In 2009, I first encountered something I called “the PR problem” with RA. For three years, I’ve disagreed with Woman’s Day magazine over whether the Woman’s Day version of RA is correct. On the blog, we’ve had discussions about various other fallacious articles on RA (some listed below). WebMD magazine offered a similar article last winter (sign-in required – free): “The pain is usually not severe, but more chronic and dull…”
I’m discussing this head on because it matters to patients’ care and outcomes, and because we have nothing left to lose. While it’s true that milder forms of RA exist in a minority of patients, the picture painted is not accurate. Woman’s Day RA is an RA Lite that we’d all trade for.
Fallacies of typical Woman’s Day RA (aka WebMD RA)
- Stating that RA pain is dull, mild, and occasional
- Presenting milder cases of RA as being typical
- Claiming remission is common with RA
- Implying that poor outcomes in RA are the patients’ fault
- Asserting that people with RA tend to exaggerate their illness
- Ignoring extra-articular symptoms of RA such as heart or eye involvement
- Ignoring the disability that often accompanies RA
Why bother with their lies about RA?
When people dismissed my RA, I thought it was just me & I just ignored with it. That’s why people call RA an “invisible illness.” I had no idea it was a pervasive problem until a friend who works in rheumatology research showed me some articles on hypochondria and pain perceptions in RA. He informed me about this part of the RA landscape, even among researchers we trust to find new treatment options. The harsh lies about RA were deflating. What if we’re depending upon people who think our disease is typically exaggerated?
So I addressed untruths point by point, hoping to make RA correctly understood by researchers. Our opinion matters. After all, patients are the only ones who know life on both sides of the fence, making us the only ones to be able to compare life with and without RA.
Reasons the belittling of RA matters
Woman’s Day RA is a character assassination of a disease. It’s a presentation of an alternate reality that matters for several reasons. It affects patients’…
- Ability to obtain medical treatment for specific maladies caused by RA.
- Ability to obtain appropriate pain relief.
- Ability to obtain needed accommodations in work or social circumstances.
- Ability to obtain disability status when needed.
- Ability to raise needed funds for cure research.
- Ability to obtain needed screenings and specialist care.
- Need for research to be accurate to improve future treatment options.
Misinformation about RA is one reason that the RA mortality rate has not improved with the general population and that of other chronic diseases in recent decades. Even most medical professionals don’t realize that arthritis is only a symptom of a systemic disease. In the last three years I’ve known patients who died as a result of RA and other patients whose family members died as a result of RA all while I read about the chic WMD RA.
It always helps to laugh. WMD RA?
Realizing WMD usually means weapon of mass destruction, I noticed… WoMan’s Day and WebMD both had WMD. I laughed so hard that I said it must stand for “What a Mild Disease” RA. Haven’t we all been told to just try Weightlifting My Dear? After all RA is only a Whimsical Mythical Distraction…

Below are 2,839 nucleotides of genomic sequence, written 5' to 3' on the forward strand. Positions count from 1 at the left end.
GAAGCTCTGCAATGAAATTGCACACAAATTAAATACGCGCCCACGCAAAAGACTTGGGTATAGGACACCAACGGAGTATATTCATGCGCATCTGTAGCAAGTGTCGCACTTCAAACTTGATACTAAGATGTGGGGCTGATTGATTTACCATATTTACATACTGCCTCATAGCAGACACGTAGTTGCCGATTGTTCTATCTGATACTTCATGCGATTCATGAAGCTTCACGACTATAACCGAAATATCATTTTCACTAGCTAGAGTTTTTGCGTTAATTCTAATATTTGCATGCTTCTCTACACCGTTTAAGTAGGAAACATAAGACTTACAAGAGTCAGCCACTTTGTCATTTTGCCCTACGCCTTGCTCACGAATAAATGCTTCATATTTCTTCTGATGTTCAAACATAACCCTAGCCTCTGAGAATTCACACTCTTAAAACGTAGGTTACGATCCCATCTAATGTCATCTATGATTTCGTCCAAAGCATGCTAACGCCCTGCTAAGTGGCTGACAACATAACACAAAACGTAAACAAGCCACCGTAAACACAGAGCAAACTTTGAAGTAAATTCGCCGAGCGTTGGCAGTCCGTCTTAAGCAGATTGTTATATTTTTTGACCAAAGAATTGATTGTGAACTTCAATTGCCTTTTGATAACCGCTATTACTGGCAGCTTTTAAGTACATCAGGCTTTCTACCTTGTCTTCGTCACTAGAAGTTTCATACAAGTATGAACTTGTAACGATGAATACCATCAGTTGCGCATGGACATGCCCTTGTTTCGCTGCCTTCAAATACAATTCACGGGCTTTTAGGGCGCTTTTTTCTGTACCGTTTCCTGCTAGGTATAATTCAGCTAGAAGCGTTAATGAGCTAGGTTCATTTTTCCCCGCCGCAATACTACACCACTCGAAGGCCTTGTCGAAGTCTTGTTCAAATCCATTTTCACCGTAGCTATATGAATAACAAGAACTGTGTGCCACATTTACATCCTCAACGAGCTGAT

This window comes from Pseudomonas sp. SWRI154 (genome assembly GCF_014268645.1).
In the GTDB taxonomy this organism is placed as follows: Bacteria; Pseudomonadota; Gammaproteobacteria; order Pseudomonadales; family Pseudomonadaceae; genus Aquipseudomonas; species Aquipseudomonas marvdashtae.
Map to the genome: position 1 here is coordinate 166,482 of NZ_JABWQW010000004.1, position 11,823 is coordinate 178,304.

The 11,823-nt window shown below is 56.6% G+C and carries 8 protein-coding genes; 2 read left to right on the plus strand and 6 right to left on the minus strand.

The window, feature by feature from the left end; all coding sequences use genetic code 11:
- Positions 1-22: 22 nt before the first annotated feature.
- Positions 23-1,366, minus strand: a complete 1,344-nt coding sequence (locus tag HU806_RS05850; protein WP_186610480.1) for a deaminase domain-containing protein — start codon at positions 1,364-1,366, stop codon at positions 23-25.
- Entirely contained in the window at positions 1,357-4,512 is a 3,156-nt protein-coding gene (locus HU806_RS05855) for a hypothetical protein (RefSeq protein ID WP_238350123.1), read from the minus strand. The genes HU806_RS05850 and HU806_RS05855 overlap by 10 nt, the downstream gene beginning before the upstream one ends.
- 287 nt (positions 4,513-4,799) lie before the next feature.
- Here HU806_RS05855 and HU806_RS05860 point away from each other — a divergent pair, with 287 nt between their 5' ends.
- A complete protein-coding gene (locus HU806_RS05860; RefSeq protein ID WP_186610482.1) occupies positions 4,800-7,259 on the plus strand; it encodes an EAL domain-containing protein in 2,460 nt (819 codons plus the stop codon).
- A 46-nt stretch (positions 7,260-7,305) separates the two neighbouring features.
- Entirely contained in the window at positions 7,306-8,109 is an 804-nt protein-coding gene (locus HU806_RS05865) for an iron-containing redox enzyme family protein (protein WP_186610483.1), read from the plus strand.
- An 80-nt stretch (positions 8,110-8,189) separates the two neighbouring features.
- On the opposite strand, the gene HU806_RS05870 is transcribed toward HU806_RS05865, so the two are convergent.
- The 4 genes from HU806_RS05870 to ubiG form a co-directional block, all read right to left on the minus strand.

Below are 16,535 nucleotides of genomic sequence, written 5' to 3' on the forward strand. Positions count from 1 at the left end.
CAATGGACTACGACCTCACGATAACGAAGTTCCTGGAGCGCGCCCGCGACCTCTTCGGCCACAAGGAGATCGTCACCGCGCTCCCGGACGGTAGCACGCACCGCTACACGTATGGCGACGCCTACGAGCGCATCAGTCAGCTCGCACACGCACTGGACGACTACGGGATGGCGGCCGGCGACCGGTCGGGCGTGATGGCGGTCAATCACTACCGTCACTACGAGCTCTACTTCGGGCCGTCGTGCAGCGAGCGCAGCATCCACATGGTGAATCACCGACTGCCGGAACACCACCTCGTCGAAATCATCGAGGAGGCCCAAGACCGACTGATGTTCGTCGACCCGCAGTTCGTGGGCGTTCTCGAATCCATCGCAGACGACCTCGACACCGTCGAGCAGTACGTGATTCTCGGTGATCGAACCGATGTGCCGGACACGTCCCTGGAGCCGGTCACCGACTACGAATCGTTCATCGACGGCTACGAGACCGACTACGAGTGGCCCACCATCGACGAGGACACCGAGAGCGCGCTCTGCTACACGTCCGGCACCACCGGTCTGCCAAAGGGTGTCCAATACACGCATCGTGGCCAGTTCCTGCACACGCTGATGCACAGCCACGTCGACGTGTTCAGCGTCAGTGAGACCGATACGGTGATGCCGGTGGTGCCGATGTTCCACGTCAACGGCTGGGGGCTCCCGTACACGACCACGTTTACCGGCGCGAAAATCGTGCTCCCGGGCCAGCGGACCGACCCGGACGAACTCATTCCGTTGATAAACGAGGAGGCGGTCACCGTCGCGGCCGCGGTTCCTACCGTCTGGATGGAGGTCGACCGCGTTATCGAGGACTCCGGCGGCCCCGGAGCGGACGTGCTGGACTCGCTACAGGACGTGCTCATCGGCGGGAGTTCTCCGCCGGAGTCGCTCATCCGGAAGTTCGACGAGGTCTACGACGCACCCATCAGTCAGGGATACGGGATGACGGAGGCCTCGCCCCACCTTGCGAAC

If their version of the facts were true, then I would not do anything that I do.
I would not waste my life creating this website about something as insignificant as this WMD RA. I would not have founded the first 501(c)3 non-profit for RA patients for something as trivial as WMD RA.
The depictions are contradictory and the 700 pages on this website haven’t left much confusing gray area. I don’t see their version of the facts as “a little bit right.” It’s just wrong, however unintentional.
This PR push for WMD RA persists while other companies are improving RA information. So why do certain sources adamantly understate statistics and minimize every aspect of RA? Why do they INSIST that we are wrong?
Is the truth of the real RA somehow too hard to handle?
- A grown man who bench pressed 350 lbs writes he can no longer lift a milk carton.
- Jenny can’t pick up her tennis racquet after ten years of lessons.
- A mother can’t put on her baby’s socks or change his diaper.
People write about having to crawl from the bed to the bathroom. Not for WMD RA.
People don’t lose their careers, hobbies, or marriages (the divorce rate is 70% higher with RA) for Woman’s Day RA.
I guess if you don’t have RA, then you have to decide for yourself what to believe. Those of us who do have RA don’t have that luxury.
Phil Mickelson’s doctor emphatically says “he’s not being dramatic” about his Psoriatic Arthritis. And interviewers say Venus Williams “always let her playing do the talking,” so we do know she’s not exaggerating about Sjogren’s syndrome. I guess I’m saying that RA patients who have a similar disease, but are less famous, are telling the truth, too.
Important related discussions
- Read 84 of many thousands of comments that say WMD RA is mythical
- Patient’s Rebuttal to RA Pain Catastrophizing Claims
- 3 Reasons Why the Public Image of RA Is So Rosy
- RA Reality Versus “The Lie”
- Rheumatoid Arthritis Natural Treatment: The Beachcomber Article
- Woman’s Day Rheumatoid Arthritis Article: A Video Appeal
- The Hypochondria of RA Pain: Do I Smell an Elephant?
- Rheumatoid Arthritis Pain Is Not Our Only Pain